Burma Moves to Ease Outcry

The junta says a democracy icon will be freed following November elections, while the regime's chief pulls out of the polls.
2010-10-28
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Aung San Suu Kyi during a meeting with Burma’s labor minister, Jan. 30, 2008.
Aung San Suu Kyi during a meeting with Burma’s labor minister, Jan. 30, 2008.
AFP
In an apparent bid to ease international outcry over upcoming discredited elections, Burma's military junta has said that detained opposition leader Aung San Suu Kyi will be released after the November 7 polls.

In addition, long-time junta chief General Than Shwe will not be on the ballot during the country's first elections in two decades, Burmese Foreign Minister Nyan Win told his counterparts of the Association of Southeast Asian Nations (ASEAN) at a meeting in Hanoi on Oct. 28, diplomats said.

This is first time the junta said Than Shwe will not participate in the polls, derided as a sham by critics.

Democracy icon Aung San Suu Kyi is under house arrest, the current term of which expires on November 13. Her National League for Democracy (NLD), which won by a landslide in the last elections in 1990 but saw its victory annulled, has been disbanded by the junta.

Her final appeal on the arrest will be heard on Friday by Burma's Supreme Court. It is not clear when a verdict will be announced.

The junta's assurances on Aung San Suu Kyi's release and Than Shwe's bowing out of the polls were received with scepticism by the ASEAN leaders.

"Not a clear-cut commitment"

"We were told that she will have completed her term of imprisonment by the first 10 days, probably, after the elections," ASEAN secretary general Surin Pitsuwan told reporters.

"We were told that there will be no more reason to keep her in house arrest. But for that we will have to wait. It was not a clear-cut commitment," he said, according to agency reports.

In Washington, the U.S. State Department slammed the military regime for offering to release Aung San Suu Kyi only after the voting.

"This is a craven manipulation by Burma. How convenient that they are hinting that she might be released after an election that is unlikely to be fair, free, or credible," State Department spokesman Philip Crowley told reporters.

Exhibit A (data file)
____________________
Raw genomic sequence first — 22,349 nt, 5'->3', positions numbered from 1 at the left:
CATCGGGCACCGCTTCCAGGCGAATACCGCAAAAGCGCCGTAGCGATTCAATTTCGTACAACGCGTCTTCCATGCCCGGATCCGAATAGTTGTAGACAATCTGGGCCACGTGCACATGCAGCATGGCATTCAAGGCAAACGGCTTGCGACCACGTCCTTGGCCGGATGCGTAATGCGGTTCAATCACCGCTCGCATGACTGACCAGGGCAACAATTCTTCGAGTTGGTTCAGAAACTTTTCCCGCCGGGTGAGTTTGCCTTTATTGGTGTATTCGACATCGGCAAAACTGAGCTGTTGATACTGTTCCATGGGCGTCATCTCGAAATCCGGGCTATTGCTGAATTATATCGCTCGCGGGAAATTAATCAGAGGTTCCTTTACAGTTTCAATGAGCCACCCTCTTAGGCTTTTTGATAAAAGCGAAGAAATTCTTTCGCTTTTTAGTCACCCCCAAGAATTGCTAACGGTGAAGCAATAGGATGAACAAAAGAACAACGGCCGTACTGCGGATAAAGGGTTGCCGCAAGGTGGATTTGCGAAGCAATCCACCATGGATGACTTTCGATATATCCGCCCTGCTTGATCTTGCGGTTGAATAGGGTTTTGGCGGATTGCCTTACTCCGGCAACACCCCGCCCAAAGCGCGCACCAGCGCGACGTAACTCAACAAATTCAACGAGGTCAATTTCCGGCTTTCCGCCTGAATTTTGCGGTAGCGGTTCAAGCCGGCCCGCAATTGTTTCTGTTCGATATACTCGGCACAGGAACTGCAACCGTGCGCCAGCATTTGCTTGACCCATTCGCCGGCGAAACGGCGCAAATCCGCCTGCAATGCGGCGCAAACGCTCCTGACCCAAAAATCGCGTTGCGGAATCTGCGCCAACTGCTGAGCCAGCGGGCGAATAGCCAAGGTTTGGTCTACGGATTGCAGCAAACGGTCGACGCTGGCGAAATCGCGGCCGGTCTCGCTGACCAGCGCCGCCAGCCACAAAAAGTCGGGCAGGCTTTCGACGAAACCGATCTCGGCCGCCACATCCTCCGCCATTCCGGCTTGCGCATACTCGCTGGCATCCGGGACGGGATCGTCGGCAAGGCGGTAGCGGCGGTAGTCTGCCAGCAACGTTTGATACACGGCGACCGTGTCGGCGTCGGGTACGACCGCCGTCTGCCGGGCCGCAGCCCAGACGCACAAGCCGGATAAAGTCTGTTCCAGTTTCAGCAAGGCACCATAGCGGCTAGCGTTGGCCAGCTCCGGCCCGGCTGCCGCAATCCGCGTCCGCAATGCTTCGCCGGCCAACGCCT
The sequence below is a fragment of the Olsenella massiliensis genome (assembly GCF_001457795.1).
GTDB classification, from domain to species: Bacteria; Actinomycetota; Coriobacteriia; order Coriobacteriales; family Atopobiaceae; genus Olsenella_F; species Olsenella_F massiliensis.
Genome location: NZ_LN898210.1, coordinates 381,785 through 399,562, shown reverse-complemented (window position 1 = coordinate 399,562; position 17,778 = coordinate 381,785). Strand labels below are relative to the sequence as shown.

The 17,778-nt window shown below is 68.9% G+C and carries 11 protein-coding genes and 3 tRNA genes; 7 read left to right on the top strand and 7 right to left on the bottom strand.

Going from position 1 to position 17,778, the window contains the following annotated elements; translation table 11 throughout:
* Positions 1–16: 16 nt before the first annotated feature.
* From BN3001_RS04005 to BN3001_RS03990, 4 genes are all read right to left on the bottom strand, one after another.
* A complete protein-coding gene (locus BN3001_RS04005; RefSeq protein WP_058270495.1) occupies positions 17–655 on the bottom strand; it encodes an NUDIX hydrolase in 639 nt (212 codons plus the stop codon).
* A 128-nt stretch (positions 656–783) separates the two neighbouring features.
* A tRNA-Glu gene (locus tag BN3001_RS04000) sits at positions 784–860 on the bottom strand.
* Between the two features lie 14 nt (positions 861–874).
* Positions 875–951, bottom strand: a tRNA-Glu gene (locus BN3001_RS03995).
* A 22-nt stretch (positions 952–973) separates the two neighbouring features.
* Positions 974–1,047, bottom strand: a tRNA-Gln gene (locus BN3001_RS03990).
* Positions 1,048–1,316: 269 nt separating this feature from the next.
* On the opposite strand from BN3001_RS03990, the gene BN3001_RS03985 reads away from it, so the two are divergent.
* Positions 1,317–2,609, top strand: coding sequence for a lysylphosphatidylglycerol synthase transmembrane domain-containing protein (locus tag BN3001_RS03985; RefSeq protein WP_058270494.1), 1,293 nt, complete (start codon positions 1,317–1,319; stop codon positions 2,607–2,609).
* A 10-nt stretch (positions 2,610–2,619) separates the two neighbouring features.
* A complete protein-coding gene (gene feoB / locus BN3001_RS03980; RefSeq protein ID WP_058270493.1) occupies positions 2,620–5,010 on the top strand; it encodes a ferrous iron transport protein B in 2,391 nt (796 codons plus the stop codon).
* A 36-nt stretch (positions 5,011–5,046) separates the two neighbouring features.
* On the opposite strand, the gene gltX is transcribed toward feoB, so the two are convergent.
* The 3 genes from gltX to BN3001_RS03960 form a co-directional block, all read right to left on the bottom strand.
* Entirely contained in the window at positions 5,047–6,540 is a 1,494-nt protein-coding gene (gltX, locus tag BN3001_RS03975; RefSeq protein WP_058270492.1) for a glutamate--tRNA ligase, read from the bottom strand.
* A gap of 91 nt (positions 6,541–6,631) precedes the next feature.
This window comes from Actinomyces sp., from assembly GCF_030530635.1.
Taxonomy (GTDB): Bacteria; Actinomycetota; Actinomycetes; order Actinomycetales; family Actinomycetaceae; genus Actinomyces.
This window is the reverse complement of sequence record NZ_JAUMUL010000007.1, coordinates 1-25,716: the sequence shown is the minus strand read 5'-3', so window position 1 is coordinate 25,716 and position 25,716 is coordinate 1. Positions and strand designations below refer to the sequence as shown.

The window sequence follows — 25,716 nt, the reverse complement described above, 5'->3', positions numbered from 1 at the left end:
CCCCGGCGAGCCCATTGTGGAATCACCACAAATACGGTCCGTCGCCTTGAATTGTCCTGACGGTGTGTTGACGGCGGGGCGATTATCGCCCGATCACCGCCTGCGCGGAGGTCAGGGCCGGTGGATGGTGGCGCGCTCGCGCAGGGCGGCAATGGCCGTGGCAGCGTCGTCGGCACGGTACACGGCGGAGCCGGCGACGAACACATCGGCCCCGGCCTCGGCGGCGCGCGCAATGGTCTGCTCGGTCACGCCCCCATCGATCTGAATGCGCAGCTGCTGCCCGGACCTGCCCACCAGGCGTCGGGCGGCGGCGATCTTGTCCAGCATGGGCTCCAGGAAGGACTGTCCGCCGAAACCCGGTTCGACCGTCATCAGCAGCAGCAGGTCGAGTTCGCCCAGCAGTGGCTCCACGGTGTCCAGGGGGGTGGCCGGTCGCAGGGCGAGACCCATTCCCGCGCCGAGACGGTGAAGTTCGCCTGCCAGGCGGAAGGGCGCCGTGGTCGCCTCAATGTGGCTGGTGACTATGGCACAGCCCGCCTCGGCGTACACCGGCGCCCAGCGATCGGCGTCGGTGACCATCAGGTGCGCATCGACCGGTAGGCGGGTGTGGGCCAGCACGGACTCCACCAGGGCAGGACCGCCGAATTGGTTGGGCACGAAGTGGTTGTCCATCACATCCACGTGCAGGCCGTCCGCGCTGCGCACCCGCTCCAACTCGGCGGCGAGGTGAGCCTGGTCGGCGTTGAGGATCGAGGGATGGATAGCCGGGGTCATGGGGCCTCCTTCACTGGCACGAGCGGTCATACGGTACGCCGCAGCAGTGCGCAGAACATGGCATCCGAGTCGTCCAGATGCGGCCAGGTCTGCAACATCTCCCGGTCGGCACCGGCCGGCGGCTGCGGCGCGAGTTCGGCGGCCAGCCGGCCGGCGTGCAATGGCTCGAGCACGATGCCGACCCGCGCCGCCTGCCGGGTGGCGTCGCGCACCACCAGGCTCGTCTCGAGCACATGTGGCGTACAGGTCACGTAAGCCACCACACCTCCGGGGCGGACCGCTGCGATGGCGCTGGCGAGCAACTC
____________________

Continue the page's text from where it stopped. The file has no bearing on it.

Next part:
"Burma knows what it has to do. It has to open up its political space for Aung San Suu Kyi and others to participate fully in the politics of Burma," Crowley said. "It has to release its political prisoners—all of them—and it has to have meaningful dialogue with all elements of Burmese society."

Secretary of State Hillary Clinton said the U.S. will push ahead for the creation of an international commission to investigate alleged crimes against humanity and war crimes by the Burmese military rulers.

U.N. Secretary General Ban Ki-moon also called for the release of all political prisoners before the elections, saying "it is not too late" to make the polls more fair and inclusive.

Doubts military chief will leave scene

Some leaders of ASEAN, whose 10 member states include Burma, doubted Than Shwe will leave the political scene.

“You know the system they have. He will be elected president, I’m almost sure,” Philippine Foreign Secretary Alberto Romulo said.

The head of a Burma panel set up by ASEAN parliamentarians called on the Southeast Asian grouping not to recognize the election result.

"The constitution clearly is designed for the military to win in the elections," said Kraisak Choonhavan, president of the ASEAN Inter-Parliamentary Myanmar (Burma) Caucus Steering Committee.

In the Malaysian capital Kuala Lumpur, activists campaigning for a boycott of the elections protested outside the Burmese embassy but failed to personally deliver a protest letter to embassy officials, said one activist, Thein Aung.

The U.S. Campaign for Burma (USCB), a leading coalition of Burmese activists in exile and American human rights campaigners are jointly organizing events in a dozen countries as part of a coordinated bid to reject the Burmese elections.

Aung Din, a former political prisoner and executive Director of USCB, said in Washington, "We are sending a clear message to the regime that the international community will not recognize its puppet show.

"We also request President Barack Obama's administration take effective action to stop the regime’s crimes against humanity in Burma, occurring in a culture of impunity,” he said.
     
Reported by Tin Aung Khine for Radio Free Asia's Burmese service. Translated by Nyein Shwe. Written in English by Parameswaran Ponnudurai

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